Poets In Progress
Last week, teachers and students in Ghana gave this idea a Worldreader twist. We’re not quite ready for the big time (yet), but we’ve uncovered a few likely rhyme masters in the making; one day, maybe they’ll be up on stage spinning out their own spoken words.
With Worldreader’s support, volunteers worked with some of our primary and junior high school students and talked about self-expression through poetry.
The day started with unstructured reading time, something the kids rarely get. School time is focused on lesson plans, and when kids go home, they have chores and other things to do. Leisure time is limited, and reading for fun, well, sometimes, that’s limited, too.
Volunteers read a story with students. Some students read out loud. Others read silently. Others simply discussed the stories they’d read and volunteers kept the dialog going.
Based on our experience with Vacation School, we knew kids would attend this extra session. They’re hungry to learn. But, we’re always surprised by how many kids actually show up. The classroom was packed! And, it wasn’t just with our iREAD kids. As usual, lots of non-iREAD students clustered around the windows and doors and peered in. One girl had a baby on her back. Everyone wants in, and we’re happy they came and stayed the whole time. We’re all the wiser for it.
After the reading “warm-up,” one of our star volunteers, Mrs. Polansky, taught the kids about poetry. She read a poem about an elephant and then showed how the text appeared like a tall skinny building — a few words per line on the glossy pages.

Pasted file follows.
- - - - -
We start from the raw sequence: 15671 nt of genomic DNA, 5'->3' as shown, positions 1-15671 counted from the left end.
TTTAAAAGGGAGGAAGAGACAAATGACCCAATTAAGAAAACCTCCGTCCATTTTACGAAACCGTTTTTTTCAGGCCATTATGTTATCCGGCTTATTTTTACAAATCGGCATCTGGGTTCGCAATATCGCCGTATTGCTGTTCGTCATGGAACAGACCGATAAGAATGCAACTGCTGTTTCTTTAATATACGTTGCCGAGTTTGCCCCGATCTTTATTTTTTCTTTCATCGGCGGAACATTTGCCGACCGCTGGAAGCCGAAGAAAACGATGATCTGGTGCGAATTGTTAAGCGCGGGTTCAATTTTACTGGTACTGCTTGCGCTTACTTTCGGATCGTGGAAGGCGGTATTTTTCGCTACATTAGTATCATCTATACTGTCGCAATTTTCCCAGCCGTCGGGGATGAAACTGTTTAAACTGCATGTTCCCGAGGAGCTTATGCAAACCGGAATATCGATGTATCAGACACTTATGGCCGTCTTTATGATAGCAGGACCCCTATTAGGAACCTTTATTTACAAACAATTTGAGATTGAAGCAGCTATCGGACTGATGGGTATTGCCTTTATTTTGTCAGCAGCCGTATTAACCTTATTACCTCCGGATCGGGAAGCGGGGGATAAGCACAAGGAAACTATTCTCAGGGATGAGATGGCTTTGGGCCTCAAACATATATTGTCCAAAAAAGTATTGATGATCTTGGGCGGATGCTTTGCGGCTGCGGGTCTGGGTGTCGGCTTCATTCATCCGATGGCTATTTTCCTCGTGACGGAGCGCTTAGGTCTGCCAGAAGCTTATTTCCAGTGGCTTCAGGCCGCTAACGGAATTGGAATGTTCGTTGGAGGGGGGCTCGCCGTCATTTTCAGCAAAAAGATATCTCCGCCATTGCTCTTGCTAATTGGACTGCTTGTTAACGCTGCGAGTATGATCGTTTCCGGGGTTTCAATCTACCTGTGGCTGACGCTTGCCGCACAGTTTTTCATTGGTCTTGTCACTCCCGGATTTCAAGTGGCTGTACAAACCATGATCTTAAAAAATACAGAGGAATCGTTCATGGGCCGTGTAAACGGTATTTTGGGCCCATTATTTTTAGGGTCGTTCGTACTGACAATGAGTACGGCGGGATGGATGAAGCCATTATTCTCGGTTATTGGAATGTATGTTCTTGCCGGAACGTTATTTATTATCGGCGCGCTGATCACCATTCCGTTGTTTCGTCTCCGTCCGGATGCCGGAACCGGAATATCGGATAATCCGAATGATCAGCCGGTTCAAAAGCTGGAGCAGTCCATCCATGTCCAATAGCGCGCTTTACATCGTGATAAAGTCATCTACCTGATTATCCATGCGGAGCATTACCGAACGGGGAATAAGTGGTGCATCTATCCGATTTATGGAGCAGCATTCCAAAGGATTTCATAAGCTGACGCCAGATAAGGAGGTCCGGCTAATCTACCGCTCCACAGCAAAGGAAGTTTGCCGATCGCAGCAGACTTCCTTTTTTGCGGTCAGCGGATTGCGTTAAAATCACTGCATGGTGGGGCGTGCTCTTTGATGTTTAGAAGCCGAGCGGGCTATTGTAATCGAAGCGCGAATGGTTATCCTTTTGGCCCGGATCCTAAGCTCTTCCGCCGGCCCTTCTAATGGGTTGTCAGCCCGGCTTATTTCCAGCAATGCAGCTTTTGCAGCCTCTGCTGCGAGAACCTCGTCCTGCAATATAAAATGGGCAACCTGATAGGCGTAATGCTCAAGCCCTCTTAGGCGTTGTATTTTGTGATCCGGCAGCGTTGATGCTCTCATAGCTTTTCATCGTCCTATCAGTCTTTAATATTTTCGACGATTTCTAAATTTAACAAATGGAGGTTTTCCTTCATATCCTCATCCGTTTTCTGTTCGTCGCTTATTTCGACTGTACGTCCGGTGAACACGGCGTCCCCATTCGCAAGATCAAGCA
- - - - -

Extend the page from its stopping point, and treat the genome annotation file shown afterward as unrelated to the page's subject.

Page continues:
She also read an original poem she’d written about how she was felt coming to teach for the first time that day. She took the lesson even further. Reflecting life’s dilemmas, she explained how some questions have one right answer, like 65+35 equals 100, but other questions have no right answer, for instance, “What is poetry?”
With that in mind, the students took pieces of paper and jammed on their own literary greatness. It was confusing at first. Figuring out poetry is a tough thing (for most of us), and, for many, this was their first crack at it. Soon, they got the hang of it, and they wrote about themselves, their interests, and even about having hope.
The volunteers picked four excellent poems (pictured below) and read them out loud to the whole class. There was a round of applause (the special local Ghanaian clap…we’ll show it to you one day), and, as the session ended, lots of waving when the volunteers boarded their mini-bus and a mad dash for post-poetry refreshments.
Days like this make me wonder, given the chance, could one of these kids be the next Maya Angelou, Emily Dickinson, Robert Frost, or Pablo Neruda? Maybe with a few more “Worldreader Poetry Slams” we’ll find out.